In some cases, the stability of this era is particularly touching. Paul and Symon in particular are flourishing in their new lives. It's so lovely to see both so settled and growing so much in confidence and happiness. Hearing about Paul's Western Australia road trip with his wife, one really got the sense of them as a loving couple who really support one another. It feels even more solid since I believe his wife is the same partner he had in 21. Meanwhile, Symon's grounded outlook is wonderful. Saying that he didn't care about money because he has everything he wants felt like the perfect rebuttal to Apsted's comments about his job in the previous film. And his comment that his children already had everything he didn't because they have a father was very poignant. He also called Apsted for repeatedly asking "does "x" worry you". And indeed, he seems among the most contented because he doesn't worry about those things he doesn't need to.

Nick's now working as a nuclear physicist in the States. I think back to Seven Up! where he'd barely set foot outside the Dales, saying he'd been to Leeds but hadn't made it as far as Manchester. Now he's globetrotting. It's incredible, and even more so because of the time when I'm sure it would have been far less commonplace for the average Brit to travel to America. Again, his sense of ease really shone from the screen. His wife didn't come across in a flattering light at all. She seemed to have far more to say than Nick and at times seemed to bulldoze all over him with her vociferous opinion about everything under the sun. I don't know if she was edited to look worse or better, or if this is a truthful picture.

Nick's wife felt like a stark contrast to the warm, relaxed support from other partners, and especially to nervous, quiet Rupert who has married Suzy, now every inch the conservative wife and mother. I love how self-contradictory Suzy is. She only appears in 14 because her parents forced her, but happily returned for 21 where she said she was cynical about marriage and relationships and didn't want that for herself. Then we find out that she married a year or so after making these comments. One thing I did pick up on was her comment that travel and meeting people has broadened her mind, which I like to think shows she's left her "I've never met a coloured person and I hope I never do" attitude far behind her. It's also a little touching to hear her admit that she hated pre-preparatory school and felt it negatively impacted her, since that's where we first met her. Her modest country pile on the outskirts of Bath does make it that much more difficult to relate to her (in fact it's a little sickening that a 28 year old can live this way after dropping out of school at 16 and taking some time out in Paris) but it's fascinating all the same.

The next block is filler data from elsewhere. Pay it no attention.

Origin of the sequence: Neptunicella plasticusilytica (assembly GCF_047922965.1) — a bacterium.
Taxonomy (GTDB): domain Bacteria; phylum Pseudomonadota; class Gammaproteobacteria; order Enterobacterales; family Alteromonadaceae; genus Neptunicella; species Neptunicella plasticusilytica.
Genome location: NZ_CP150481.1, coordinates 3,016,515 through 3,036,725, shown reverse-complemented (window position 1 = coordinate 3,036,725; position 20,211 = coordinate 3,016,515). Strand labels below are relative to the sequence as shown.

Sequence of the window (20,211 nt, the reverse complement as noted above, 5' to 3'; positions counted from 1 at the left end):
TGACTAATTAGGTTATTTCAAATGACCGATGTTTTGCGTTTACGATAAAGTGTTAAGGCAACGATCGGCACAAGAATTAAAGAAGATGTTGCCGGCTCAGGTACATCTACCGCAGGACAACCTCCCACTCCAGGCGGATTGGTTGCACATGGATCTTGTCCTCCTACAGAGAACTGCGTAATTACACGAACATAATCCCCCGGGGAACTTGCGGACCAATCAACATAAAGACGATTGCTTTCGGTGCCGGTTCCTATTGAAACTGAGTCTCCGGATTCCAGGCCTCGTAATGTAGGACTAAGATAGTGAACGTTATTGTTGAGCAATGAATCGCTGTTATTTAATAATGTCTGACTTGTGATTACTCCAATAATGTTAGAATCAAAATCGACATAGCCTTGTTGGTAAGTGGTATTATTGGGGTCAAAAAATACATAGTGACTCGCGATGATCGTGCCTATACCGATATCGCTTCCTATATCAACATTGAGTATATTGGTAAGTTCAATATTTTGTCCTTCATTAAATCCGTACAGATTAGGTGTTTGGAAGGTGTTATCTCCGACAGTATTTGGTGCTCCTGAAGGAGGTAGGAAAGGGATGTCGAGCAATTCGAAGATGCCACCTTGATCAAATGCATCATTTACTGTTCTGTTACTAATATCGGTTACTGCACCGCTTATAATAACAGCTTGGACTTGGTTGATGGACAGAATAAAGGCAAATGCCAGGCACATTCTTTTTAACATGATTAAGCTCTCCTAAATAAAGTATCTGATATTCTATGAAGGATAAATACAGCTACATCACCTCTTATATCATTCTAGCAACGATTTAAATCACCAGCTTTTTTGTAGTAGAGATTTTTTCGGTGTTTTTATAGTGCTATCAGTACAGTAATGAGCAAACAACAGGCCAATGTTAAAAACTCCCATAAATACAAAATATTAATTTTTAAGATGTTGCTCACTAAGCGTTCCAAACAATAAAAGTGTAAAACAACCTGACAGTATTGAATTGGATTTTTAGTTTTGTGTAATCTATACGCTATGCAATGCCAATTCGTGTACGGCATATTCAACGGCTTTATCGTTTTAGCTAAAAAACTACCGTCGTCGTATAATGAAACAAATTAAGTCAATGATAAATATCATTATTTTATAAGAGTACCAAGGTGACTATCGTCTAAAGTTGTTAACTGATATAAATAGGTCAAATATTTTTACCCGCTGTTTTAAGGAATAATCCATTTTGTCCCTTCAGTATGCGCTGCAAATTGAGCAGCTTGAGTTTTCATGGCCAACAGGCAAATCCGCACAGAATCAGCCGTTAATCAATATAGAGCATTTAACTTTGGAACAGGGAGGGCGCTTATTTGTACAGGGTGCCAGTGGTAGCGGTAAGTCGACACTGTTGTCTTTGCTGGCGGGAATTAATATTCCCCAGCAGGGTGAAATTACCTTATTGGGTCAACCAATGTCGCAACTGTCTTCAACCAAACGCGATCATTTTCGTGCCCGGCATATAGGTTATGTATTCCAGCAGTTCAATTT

It's disappointing not to see John and Charles. I had read about one of the participants dropping out for good, which I now understand to be Charles. I'm sad about this because he was one of the more intriguing 21-ers due to veering away from his chosen path. Apart from finding him likeable, I really wanted to see who he became and how his choices impacted his life for better or worse. John is the most surprising absentee since he's the one who has consistently seemed very at home in the TV medium. He certainly spoke very articulately and was certainly a character. I'm hoping he'll return for a future instalment.

Their absence has been a nice opportunity to get to know Andrew a little better. Post Seven Up! he'd stood out to me less, slightly cancelled out by the more vocal Charles, and the non-conformist John. He does come across as a very nice guy.

Jackie and her friends feel among the most level headed of the group. They've got their work/home/social balance and seem to retain good connections. There's little to say about them other than it's always good to catch up with them.

Tony is the other constant. He's just always Tony and still recognisable from the "monkey" in Seven Up!. He's grown into an archetypal East End cheeky chappie cabbie, and the wife and kids haven't changed that at all. There's still all the banter and self-promotion. This time round, there's bad acting thrown into the mix. "He's a terrible actor" says his coach, and it's easy to understand why. Tony shines on camera when he's being interviewed, but because he's never anything other than Tony in any situation, it's going to be almost impossible for him to be someone else. I do wonder how his daughter will feel if she ever watches 21 and hears him express his desire for a "baby son" as the only thing he wants.